The Impossible Dream
WAR & PEACE:
A friend of mine was shot in the leg in Vietnam eight years ago. The 1964 war had not yet reached the full-scale peak of American involvement, with search-and-destroy operations and massive bombing and defoliation, but the United States already had 15,000 advisers in strife-torn Southeast Asia. America's longest war was already well underway.
My friend still journeys weekly to a veterans hospital for treatment, one of the hundreds of thousands of casualties in a bloody, senseless conflict that, after 12 years of direct American involvement, seems to be drawing to a close.
Disbelief is the only immediate credible response to President Nixon's television announcement that a cease-fire and truce have been agreed upon. Too many times before the conflict seemed to be ending, only to have hopes dashed by a new act of aggression by the American government.
The war's effect on the Vietnamese people dwarfs its other ramifications. Perhaps two million Indochinese have been slaughtered, wide swaths of Vietnamese countryside have been defoliated, and, in the South, a rural people have been forcibly relocated into teeming urban slums.
Sections of Laos and Vietnam are pockmarked with so many bomb craters that they resemble the landscape of the moon. Indeed, the people of Indochina have learned to live with the reality of twentieth century warfare.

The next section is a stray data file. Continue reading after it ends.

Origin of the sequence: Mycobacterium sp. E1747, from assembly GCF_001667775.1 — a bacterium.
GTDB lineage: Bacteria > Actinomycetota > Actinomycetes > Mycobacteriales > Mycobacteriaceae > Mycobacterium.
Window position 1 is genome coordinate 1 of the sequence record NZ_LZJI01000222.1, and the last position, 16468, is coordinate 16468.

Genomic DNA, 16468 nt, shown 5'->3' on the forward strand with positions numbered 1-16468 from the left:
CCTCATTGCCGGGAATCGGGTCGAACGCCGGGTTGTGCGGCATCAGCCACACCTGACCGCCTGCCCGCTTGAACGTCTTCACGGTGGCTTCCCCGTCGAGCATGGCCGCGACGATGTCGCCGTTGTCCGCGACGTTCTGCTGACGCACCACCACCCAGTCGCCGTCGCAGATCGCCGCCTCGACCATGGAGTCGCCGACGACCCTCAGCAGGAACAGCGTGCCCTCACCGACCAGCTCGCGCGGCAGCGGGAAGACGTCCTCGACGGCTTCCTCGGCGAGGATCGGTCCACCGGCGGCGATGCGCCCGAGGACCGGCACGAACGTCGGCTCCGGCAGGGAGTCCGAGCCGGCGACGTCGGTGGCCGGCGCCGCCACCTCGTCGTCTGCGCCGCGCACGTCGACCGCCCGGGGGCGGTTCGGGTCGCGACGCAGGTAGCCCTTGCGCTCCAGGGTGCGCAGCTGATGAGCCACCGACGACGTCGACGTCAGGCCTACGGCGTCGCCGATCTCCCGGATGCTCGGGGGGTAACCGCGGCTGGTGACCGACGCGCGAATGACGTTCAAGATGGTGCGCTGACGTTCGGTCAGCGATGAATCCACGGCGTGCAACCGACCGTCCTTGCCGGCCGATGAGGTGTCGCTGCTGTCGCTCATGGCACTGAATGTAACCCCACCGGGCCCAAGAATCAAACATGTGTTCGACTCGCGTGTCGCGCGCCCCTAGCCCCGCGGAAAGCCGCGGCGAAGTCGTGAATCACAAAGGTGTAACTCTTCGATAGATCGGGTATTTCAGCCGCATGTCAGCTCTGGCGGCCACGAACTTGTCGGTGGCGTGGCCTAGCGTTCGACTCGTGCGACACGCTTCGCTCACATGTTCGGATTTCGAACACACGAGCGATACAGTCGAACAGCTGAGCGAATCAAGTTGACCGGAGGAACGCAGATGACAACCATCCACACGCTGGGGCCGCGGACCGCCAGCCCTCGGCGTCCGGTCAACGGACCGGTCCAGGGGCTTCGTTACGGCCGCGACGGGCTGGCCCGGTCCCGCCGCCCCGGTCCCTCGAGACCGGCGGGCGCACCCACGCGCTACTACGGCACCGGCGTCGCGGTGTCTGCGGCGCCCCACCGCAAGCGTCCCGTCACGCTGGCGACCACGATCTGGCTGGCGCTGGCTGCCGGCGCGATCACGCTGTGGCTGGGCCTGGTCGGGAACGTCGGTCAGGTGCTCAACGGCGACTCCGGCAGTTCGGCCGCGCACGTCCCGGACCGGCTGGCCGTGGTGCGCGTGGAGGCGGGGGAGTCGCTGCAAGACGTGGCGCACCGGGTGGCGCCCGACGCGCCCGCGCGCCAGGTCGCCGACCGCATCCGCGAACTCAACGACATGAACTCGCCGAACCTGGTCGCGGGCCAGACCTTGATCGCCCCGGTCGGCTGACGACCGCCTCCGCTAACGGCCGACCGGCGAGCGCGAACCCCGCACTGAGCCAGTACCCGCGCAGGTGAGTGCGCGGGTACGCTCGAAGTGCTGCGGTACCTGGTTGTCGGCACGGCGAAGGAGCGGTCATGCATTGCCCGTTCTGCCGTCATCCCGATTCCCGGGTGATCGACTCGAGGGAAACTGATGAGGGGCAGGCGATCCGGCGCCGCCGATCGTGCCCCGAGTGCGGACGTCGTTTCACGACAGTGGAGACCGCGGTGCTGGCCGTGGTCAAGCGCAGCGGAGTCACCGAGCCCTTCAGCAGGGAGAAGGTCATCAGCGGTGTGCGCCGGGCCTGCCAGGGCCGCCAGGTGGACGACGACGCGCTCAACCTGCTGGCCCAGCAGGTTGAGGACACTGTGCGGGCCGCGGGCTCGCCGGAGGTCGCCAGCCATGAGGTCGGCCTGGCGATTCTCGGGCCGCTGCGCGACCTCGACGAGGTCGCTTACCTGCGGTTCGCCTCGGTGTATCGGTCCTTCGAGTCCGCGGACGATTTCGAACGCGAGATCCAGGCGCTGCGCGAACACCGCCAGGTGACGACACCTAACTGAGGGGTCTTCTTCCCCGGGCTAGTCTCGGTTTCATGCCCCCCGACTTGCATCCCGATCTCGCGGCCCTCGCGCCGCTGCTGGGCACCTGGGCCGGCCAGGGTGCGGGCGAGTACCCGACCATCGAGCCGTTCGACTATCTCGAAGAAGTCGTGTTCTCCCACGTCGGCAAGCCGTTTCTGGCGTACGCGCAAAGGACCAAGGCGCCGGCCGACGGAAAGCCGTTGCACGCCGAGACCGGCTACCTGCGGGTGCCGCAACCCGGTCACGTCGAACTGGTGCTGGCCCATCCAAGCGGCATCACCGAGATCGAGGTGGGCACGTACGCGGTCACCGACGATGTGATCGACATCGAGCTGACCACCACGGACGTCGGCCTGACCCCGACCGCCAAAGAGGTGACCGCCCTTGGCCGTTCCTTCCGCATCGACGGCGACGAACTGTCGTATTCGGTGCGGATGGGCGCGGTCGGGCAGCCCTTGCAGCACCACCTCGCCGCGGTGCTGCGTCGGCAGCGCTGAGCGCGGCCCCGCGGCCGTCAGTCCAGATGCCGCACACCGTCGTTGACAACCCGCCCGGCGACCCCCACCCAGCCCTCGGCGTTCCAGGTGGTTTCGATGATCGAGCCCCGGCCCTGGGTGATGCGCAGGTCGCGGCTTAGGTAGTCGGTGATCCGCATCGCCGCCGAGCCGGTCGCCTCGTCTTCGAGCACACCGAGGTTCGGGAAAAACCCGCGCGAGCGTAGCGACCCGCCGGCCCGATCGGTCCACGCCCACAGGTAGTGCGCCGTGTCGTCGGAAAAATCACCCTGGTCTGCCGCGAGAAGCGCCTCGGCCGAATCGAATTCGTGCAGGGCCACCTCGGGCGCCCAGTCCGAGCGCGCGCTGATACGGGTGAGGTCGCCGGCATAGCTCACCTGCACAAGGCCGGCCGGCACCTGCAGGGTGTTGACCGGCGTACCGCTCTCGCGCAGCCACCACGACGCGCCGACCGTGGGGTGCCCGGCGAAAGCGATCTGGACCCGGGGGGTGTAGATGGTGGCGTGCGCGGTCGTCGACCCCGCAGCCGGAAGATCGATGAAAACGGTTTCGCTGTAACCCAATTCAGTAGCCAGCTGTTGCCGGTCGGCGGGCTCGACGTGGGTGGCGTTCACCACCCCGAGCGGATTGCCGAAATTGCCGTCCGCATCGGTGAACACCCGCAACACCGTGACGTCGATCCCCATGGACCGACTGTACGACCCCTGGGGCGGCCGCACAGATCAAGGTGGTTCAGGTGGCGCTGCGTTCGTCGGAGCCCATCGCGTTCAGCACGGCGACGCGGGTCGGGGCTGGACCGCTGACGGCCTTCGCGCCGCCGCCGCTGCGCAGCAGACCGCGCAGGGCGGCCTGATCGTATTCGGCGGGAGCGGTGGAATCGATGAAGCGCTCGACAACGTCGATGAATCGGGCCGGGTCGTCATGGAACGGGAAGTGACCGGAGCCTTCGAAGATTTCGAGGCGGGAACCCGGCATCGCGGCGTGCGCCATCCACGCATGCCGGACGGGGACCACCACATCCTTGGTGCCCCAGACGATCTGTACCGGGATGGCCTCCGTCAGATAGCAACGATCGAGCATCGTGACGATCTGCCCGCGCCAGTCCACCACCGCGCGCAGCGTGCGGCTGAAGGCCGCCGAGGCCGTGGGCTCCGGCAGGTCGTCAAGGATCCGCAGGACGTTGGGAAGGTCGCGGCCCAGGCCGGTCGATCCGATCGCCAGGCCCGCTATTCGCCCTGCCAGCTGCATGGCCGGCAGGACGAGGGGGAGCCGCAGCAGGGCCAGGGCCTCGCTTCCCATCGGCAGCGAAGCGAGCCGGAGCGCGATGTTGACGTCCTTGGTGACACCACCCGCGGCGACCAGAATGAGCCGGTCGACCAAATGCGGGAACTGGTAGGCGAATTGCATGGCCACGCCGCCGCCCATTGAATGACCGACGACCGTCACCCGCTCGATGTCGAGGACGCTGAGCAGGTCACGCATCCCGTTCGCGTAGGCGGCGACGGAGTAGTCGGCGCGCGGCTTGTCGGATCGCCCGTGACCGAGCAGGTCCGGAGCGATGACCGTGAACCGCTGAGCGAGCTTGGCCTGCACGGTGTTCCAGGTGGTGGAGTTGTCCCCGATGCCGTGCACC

But they have survived, and their revolution seems intact. It seems only a matter of time before their struggle to build a humane and just society is realized across all Vietnam. The greatest military power in the world has found it impossible to crush a peasant revolution.
Another friend of mine was on the 1970 drive into Cambodia. His company ran into elements of the North Vietnamese Army holed up in a Cambodian village, and they called in massive air strikes. As American fighter-bombers screamed in at tree-top level. North Vietnamese soldiers stood calmly in the center of the village, firing rifles at the planes. People like this could never be stopped by mere technology.
But the struggle also had far-reaching effects in American society. Growing numbers of Americans, bewildered by the discrepancy between their nation's professed ideals and its actions in Vietnam, questioned first their country's foreign policy and then its entire way of life.
The demonstrators who joined in increasingly militant antiwar actions from 1965 onward were only a portion of this number. Other Americans stayed at home in Dayton and Indianapolis, but doubts clawed at their idealized version of their nation and its government.
The war opened deep gaslies in the fabric of American society, reintroduced massive dissent and at times rebellion, and helped for many to undermine the basis of the American social order.
Reverberations emanating from the bloody conflict will continue in its aftermath in both Vietnam and America, and their eventual effects are impossible to discern. But this week the killing will stop, and after 12 years, that seems like an impossible dream come true.